Montana Newspaper Association Hosts June 14th U.S. Senatorial and House Debate during its Annual Convention; Event will broadcast on Montana PBS on Sunday, June 15, 2014
The debates will be held in the Library Auditorium at Montana Tech in Butte on Saturday afternoon, June 14, 2014. The U. S. Senate debate will begin at 1:30 p.m., followed by the U. S. House debate at 3:30 p.m. The debates will be recorded and broadcast on Montana PBS on Sunday, June 15, 2014: House at 5:00 p.m. and Senate at 6:30 p.m.
The debates are free and open to the public. Seating is limited.
"On behalf of AARP's 150,000 Montana members, we are pleased to join as a “community partner” in this forum where the candidates for the U.S. Senate and U.S. House can present their respective visions for the future of our state and nation," said AARP Montana State President Joy Bruck. "The next Senator and Representative will face a daunting set of public policy issues that are critical to the future of all Montanans. Those at mid-life and older are paying close attention to an array of issues including how our elected officials will continue to protect and strengthen Social Security and Medicare for today’s retirees and future generations.”
The Montana Newspaper Association hosts an annual convention each summer. During election cycles, the Newspaper Association presents the state’s first debates of the general election season. AARP Montana is an Associate Member of the Montanan Newspaper Association and is joining as a “community partner” in the event.
Some national observers have noted that while previous elections were all about younger voters’ energy, 2014 and 2016 could be the comeback of boomers as kingmakers. On January 1, 2011 the baby boomers began turning 65. The U.S. Census Bureau reports that almost 8,000 people a day will celebrate that significant birthday, and it's a process that will continue through 2039 when the last of the 78 million Boomers reaches 65.
By 2015, projections rank Montana fourth in the nation in percentage of seniors. By 2025 the number of “mature Montanans" – those over 65 -- will more than double. Civic engagement is important to this cohort. Eighty three percent of Montana registered voters age 50+ voted in the last election.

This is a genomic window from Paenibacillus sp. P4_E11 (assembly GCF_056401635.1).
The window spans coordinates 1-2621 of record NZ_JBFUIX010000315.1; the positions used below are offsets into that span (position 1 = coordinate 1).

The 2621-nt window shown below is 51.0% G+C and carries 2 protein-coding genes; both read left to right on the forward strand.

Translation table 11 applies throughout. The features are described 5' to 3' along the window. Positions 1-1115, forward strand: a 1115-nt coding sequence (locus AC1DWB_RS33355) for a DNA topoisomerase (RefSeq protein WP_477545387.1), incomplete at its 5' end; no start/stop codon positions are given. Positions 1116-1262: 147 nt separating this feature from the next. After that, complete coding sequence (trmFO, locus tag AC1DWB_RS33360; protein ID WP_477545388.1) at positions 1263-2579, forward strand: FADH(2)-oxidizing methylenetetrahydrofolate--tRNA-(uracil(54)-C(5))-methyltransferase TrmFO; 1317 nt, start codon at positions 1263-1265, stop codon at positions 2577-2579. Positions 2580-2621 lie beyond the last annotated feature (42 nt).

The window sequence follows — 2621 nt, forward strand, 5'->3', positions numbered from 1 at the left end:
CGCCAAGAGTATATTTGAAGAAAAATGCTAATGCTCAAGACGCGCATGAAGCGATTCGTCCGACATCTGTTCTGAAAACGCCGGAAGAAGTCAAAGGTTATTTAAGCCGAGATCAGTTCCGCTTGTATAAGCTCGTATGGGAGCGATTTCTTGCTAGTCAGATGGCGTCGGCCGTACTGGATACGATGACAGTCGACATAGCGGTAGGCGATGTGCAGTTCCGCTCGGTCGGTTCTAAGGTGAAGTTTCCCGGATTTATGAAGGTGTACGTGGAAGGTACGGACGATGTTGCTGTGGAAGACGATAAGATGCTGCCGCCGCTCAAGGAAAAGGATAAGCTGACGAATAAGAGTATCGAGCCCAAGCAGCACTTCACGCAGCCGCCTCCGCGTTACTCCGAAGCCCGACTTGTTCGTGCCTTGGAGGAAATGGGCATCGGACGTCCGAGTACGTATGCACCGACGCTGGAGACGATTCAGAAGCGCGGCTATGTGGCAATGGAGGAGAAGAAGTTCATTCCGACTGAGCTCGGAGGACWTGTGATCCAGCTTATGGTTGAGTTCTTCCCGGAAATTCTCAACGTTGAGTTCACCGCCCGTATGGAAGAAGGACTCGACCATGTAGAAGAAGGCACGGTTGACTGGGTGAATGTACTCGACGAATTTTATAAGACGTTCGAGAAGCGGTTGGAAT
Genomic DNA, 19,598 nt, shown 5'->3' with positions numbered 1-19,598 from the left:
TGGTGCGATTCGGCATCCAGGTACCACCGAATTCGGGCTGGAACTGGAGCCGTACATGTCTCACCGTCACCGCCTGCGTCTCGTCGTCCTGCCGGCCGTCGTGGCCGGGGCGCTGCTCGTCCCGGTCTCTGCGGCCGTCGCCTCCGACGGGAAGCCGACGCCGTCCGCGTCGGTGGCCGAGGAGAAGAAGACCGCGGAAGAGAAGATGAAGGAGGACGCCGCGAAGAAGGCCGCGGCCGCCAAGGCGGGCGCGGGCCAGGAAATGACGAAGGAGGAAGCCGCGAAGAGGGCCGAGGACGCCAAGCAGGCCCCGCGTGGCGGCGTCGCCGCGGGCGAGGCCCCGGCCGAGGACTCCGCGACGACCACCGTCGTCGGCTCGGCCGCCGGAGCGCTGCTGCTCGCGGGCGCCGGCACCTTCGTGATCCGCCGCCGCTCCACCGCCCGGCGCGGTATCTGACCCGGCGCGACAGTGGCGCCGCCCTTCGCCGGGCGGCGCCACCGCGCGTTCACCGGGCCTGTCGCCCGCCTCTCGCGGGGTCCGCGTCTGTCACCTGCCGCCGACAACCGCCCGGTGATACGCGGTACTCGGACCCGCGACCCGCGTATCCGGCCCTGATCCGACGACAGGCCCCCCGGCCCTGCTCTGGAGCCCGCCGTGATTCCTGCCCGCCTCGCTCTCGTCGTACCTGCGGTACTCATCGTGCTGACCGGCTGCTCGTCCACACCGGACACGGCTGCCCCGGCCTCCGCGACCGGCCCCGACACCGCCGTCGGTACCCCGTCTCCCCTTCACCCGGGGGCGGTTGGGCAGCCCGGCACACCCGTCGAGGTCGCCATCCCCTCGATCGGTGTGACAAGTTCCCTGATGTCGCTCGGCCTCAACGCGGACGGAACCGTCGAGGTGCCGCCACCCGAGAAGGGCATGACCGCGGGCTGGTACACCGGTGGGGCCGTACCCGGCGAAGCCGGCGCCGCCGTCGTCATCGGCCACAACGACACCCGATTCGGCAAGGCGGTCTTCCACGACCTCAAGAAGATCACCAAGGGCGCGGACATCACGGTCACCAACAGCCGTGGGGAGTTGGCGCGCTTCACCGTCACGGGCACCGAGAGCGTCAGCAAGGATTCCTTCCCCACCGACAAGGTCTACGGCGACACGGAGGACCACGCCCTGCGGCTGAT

Decades of stagnating incomes, shrinking savings and surging debt have weakened the personal economic foundation for many Americans and left them vulnerable to the financial crisis. Montanans over 50 rate their personal economic security as one of their most important concerns.
“As a non-profit, non-partisan organization, we do not endorse candidates or contribute to their campaigns. We instead focus on voter education – getting candidates’ positions on issues and then letting our members know those positions so they can make informed decisions. Our members want to know what these candidates are going to do about the nation’s problems and we will do all we can to help them get those answers,” Bruck added.
For the 2014 election, AARP’s voter engagement efforts will include the compiling and printing of U.S. House and U.S. Senate Voter Guides. The guides will focus on the candidates’ views on protecting and strengthening Social Security and Medicare for today’s seniors and future generations.
"AARP Montana is pleased to be part of the first debate of the state’s general election season for U.S. Senatorial and House candidates," said AARP Montana State Director Bob Bartholomew. "The stakes couldn’t be higher. The next Congress could very well determine the future of Medicare and Social Security. And that’s why we’re encouraging Montanans to pay very close attention to what the candidates say about these important programs so they can make an informed decision when casting their vote this November.”